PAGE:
Sunday, February 25, 2024

Church unity: Pope Francis faces 3 difficult situations

Pope Francis and the Life Issues | George Weigel | First Things

In recent months, Pope Francis has had to deal with three difficult situations that threaten the unity of the Church. 

Here we break them down for you.

The consequences of “Fiducia supplicans”

The declaration Fiducia supplicans, published on December 18, authorizes non-ritual blessings for couples in “irregular” situations. 

It generated tremendous discussion in the Catholic Church.

While Fiducia supplicans was well received in some dioceses — notably in Germany, Belgium and Switzerland — it provoked a pointed response from Africa. 

But, as a Vatican source closely involved in the matter tells us, “The outcry is not only on the African continent, but also in half of Europe, and a large part of Latin America.”

Congolese Cardinal Fridolin Abongo, with the Pope’s ok, explained that the text could not be applied in Africa. 

This brings to mind the situation among the Anglicans, where the Archbishop of Canterbury no longer speaks for the whole Anglican Communion on certain issues, and is particularly at odds with African Anglicans.

As well, this declaration has caused tensions in matters of ecumenism. 

Many Christian confessions, especially in the Orthodox world, have expressed to Rome their consternation.

The conclusion of the Synod on Synodality next October should provide an opportunity to return to this episode.

The Syro-Malabar liturgical revolt

In a message sent at the beginning of December, Pope Francis gave Christmas 2023 as an ultimatum to 400 priests of the Syro-Malabar Church in India, who refuse to comply with a liturgical reform voted by their church’s synod decades ago.

The synod had agreed to a partial return to a traditional liturgy in order to recover their Eastern roots, including the priest facing the “liturgical east” and away from the congregation.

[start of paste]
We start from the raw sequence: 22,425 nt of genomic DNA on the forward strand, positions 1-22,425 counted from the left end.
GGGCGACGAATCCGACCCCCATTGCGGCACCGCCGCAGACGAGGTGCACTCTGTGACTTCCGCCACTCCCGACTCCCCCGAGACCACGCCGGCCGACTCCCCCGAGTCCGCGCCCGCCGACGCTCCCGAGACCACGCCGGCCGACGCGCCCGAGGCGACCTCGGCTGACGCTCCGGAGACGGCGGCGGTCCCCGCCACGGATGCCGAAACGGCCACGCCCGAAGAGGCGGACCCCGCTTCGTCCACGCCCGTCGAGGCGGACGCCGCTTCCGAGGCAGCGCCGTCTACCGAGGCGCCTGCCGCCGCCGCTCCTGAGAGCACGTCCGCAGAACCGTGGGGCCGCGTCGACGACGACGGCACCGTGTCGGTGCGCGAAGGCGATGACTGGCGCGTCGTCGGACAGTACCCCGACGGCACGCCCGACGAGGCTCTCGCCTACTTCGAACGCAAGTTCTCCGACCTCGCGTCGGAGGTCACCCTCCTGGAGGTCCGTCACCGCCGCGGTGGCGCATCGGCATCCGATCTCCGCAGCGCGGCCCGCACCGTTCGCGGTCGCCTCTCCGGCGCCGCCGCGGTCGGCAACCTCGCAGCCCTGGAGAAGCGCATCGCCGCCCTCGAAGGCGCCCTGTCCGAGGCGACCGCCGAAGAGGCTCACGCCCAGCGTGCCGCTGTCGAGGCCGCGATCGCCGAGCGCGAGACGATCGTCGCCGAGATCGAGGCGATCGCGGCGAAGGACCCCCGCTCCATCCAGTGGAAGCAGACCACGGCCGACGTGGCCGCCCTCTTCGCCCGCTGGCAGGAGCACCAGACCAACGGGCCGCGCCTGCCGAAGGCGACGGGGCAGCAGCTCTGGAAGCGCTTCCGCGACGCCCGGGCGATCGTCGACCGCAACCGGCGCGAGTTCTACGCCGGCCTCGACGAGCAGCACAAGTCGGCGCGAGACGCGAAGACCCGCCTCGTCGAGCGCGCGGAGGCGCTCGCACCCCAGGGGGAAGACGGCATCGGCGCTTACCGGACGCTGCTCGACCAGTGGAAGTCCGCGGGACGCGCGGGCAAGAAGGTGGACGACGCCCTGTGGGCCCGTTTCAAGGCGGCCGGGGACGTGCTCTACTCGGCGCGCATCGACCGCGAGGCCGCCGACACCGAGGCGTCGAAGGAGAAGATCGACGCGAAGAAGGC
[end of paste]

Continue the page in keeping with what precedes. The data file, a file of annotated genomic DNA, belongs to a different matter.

The rebellious clerics, who defend a more modern version of the liturgy, obeyed the Pope on Christmas Day to avoid excommunication, but the situation is far from over.

They continue to strongly contest the reform, and now openly oppose the new head of the small Eastern Church, Archbishop Mar Raphael Thattil, whose election was approved by the Pope in January. 

Archbishop Thattil succeeds Cardinal George Alencherry, whose resignation was seen as an admission of failure in the face of this liturgical crisis. 

Thattil’s mission is to impose the reform voted by the Synod and restore unity to this Church, which counts over 4 million faithful in India.

German obstinacy

Since the launch of its “synodal path” in 2019, the Catholic Church in Germany and its reform agenda have been causing growing concern in Rome. 

Despite several admonitions from the Pope and the Roman Curia, in February the bishops’ conference was preparing to vote on the statutes of a “synodal committee,” an organization designed to integrate lay people into the governance structures of the German Church.

A year earlier, the Holy See had explicitly asked the Germans not to move in this direction. This time, three high-ranking officials of the Roman Curia sent a letter to the interested parties in extremis, calling for the vote to be canceled. 

The vote was therefore removed from the agenda, but there is no indication that the synod committee project will be abandoned.

“I am impressed by the patience with which the Pope and the Roman dicasteries are trying to keep in touch with the German bishops and maintain unity and communion,” commented Cardinal Archbishop of Vienna Christoph Schönborn, responding to Communio magazine. 

The Austrian also asked his neighbors to reconsider their synod council project, which he described as a problem “from the point of view of the unity of the faith.”

“Refusing to give in would be obstinatio — a clear sign of a schism that no one can want,” he insists.